I have 50 text files in one directory.

Is there a Windows command-line method to concatenate those files into a single file?

I am using Windows Vista.

I don't want to type the name of all files.

  • which version of DOS are you using? :) c'mon, give us some more info, what file types ... you're obviously looking for a way to merge those files. – Molly7244 Feb 22 '10 at 2:06
  • The post is edited – Mirage Feb 22 '10 at 2:18
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    DOS in Windows NT-based OS's (NT, 2000, and everything since XP) really isn't DOS, it's a command shell called "cmd.exe". removed DOS tags to reflect this. – quack quixote Feb 22 '10 at 2:21
  • sorry for that , i really didn't knew that. I was thinking as DOS – Mirage Feb 22 '10 at 2:30
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    thankfully, the last vestiges of DOS died with Windows ME. :) but no worries -- most everyone still calls the Windows command-line "DOS", so it's not wrong, just inaccurate. since real DOS is still used sometimes, i'm cleaning up the DOS tag to be just real DOS questions. – quack quixote Feb 22 '10 at 2:32

I don't want to type the name of all files.

That's easy to be avoided. Open a command prompt in this folder and type the following command:

copy /b *.txt newfile.txt

Press Enter.

Now you will have all text files in this folder ordered by date ascending merged into a single file called newfile.txt.

My ultimate aim is to store the contents of each text file in a separate column of an Excel sheet.

Here's a tutorial that may help you to achieve your "ultimate aim":

Merge all CSV or TXT files in a folder in one worksheet

  • Is it possible to insert new line character after everyfile – Mirage Feb 22 '10 at 2:32
  • not with this method. – quack quixote Feb 22 '10 at 2:37
  • whats the other options. my ultimate aim is to store the contents of each text file in separate column of excel sheet. ANy ideas – Mirage Feb 22 '10 at 2:42
  • @Mirage - updated my answer according to your comment. – Molly7244 Feb 22 '10 at 2:50
  • But the problem is how can i add the endline character to each text file. Currently some of files text are in same paragrah in the merged file , so excel put it in one column. OR if i can append some endline character to all the files first and then perform merge operation – Mirage Feb 22 '10 at 3:11

To add a newLine at the end of each concatenated file, use type instead of copy, as follows:

type *.txt > newfile.txt
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    WARNING: When you use type *.txt > newfile.txt, the text is duplicated. – Malganis Jul 19 '13 at 12:37
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    Remove .txt from newfile and bam! There you have it. – fa wildchild Aug 29 '13 at 3:48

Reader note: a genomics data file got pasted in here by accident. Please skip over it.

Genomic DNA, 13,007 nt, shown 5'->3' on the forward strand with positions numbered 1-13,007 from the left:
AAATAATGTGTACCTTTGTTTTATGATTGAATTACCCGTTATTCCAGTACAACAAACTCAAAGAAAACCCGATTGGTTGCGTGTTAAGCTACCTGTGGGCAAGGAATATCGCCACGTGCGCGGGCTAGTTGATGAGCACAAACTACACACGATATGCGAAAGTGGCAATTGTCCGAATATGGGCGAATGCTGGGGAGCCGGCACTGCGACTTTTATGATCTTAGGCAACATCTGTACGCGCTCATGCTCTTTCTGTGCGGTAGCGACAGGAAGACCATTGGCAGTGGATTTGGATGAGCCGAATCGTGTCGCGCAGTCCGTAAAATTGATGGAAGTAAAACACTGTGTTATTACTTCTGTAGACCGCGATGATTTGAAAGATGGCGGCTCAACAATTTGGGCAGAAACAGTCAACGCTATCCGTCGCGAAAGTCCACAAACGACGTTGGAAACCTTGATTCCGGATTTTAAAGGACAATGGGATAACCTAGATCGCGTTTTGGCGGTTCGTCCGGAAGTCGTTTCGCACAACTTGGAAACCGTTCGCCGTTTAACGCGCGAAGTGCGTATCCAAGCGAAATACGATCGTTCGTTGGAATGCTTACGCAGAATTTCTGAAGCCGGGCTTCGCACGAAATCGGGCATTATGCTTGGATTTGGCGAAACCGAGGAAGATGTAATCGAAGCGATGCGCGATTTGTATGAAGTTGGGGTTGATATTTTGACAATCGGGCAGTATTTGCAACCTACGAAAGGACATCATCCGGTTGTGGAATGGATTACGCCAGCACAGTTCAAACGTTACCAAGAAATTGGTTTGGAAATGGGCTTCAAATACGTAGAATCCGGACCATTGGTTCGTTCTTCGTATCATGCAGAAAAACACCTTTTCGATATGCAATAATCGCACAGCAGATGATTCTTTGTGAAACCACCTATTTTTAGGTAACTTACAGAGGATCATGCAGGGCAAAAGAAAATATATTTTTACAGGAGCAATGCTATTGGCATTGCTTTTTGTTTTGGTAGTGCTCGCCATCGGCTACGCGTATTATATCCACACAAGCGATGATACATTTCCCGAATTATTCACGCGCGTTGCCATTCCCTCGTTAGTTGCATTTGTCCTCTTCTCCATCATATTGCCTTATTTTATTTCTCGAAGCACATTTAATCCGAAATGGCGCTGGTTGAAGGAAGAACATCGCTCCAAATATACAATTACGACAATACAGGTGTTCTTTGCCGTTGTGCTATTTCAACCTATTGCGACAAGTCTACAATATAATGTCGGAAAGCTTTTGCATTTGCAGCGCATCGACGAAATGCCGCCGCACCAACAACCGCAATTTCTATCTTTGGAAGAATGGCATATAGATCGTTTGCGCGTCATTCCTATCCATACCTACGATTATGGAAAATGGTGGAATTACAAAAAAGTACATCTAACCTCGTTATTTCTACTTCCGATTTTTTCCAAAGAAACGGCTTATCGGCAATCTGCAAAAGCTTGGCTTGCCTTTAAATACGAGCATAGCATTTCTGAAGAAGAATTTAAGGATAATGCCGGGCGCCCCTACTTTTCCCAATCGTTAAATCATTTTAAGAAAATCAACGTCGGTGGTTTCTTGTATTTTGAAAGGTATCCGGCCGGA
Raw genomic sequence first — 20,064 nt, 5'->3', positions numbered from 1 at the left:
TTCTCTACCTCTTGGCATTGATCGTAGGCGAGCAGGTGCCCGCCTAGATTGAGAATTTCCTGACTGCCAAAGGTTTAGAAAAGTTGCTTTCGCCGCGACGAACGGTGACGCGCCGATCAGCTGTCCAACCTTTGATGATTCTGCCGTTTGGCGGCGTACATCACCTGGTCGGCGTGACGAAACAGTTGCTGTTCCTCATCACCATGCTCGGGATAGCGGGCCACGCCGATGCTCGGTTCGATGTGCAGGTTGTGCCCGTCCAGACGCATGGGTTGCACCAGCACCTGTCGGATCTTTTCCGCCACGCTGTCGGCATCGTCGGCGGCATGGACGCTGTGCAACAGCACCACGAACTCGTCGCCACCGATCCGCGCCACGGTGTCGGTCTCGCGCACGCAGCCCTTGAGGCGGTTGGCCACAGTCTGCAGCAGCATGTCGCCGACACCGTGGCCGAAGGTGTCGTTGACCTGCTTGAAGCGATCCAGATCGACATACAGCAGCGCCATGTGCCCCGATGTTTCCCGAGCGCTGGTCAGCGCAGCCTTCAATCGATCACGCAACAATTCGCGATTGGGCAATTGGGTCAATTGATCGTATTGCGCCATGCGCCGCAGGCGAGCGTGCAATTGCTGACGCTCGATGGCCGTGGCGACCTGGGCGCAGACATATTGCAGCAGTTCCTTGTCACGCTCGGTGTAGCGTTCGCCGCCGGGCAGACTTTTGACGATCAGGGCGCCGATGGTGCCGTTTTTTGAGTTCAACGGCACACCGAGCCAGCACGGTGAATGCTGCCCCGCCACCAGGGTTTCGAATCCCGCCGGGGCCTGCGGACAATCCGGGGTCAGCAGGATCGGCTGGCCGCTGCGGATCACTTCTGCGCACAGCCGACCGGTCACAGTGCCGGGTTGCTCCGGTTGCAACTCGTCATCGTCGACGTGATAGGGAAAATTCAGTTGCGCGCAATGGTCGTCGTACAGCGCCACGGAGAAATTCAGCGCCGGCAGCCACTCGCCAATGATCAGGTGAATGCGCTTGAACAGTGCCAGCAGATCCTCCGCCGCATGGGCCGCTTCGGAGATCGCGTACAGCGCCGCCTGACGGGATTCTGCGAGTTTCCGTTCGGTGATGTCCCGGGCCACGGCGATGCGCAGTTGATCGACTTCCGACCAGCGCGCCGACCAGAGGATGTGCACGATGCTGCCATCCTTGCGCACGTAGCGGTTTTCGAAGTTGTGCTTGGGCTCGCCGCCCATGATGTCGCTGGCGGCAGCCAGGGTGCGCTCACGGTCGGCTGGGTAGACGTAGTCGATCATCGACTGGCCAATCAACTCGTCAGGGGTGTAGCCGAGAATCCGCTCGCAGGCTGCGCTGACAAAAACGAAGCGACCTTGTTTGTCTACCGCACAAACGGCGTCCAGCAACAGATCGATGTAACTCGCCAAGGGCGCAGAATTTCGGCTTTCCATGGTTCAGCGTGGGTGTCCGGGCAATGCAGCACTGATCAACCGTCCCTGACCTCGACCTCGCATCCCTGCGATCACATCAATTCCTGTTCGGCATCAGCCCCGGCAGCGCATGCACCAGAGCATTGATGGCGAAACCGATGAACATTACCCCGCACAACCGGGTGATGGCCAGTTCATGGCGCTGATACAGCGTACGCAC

• This is an awesome answer for concatenating log files or other things you will parse down the road. Specifically the fact you can do type x.log.* > merged.log without a batch file. New lines are pretty easy to deal with. – Daniel Chapman Dec 4 '13 at 16:49
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    Wow, type has come a long way since DOS 3.3. I did not know you can use file masks. When did that happen? – Sun May 31 '16 at 21:24

Assuming you are talking about appending text files, the copy command can be used to append them together:

copy file1+file2+file3 targetfile

If you have many files, you could loop by appending one file at a time.

For binary files, add in the '/b' option:

copy /b file1+file2+file3 targetfile

This assumes that you know the binary files you are working with can be appended back-to-back; if not, you will get a lump of useless data.


Run the following command in the command prompt:

for %f in (*.txt) do type "%f" >> output.txt
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    That does not work as expected, all the text is duplicated in output.txt – DavidPostill Mar 25 '15 at 20:46
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    Hint *.txt matches output.txt – DavidPostill Mar 25 '15 at 20:51
  • @DavidPostill, I've edited the answer according to your concern. – Saran Jan 11 '17 at 11:10

The following .bat file will append all *.for files, except the one named XIT.for, to a blank file named MASTER.for

type NUL > MASTER.for
FOR %%G IN (*.for) DO IF NOT "%%G" == "XIT.for" copy /A MASTER.for+"%%G" && echo. >> MASTER.for


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    A slight twist on the above: if one wants to make sure the files are concatenated alphabetically, one should use: FOR /F %%G IN ('dir /b /o *.for') DO IF NOT "%%G" == "XIT.for" copy /A MASTER.for+"%%G" && echo. >> MASTER.for – Guido Domenici Jun 26 '14 at 11:25
  • I like this. Another tweak I needed today is for for a filename header to be printed into the file to separate the input files. for %f in (*.txt) do ((echo. & echo == %f == & echo. & type %f ) >> *.txt.dat ) – Curtis Price Mar 15 '16 at 22:01
  • I am aware that using a bash shell would probably make more sense! – Curtis Price Mar 15 '16 at 22:05
set n=50
for /l %i in (1,1,%n%) do type file%i.txt >> file.txt

Works on both binary & text files & ensures files concatenate consecutively (1-50).
Tested on Win 10 CMD

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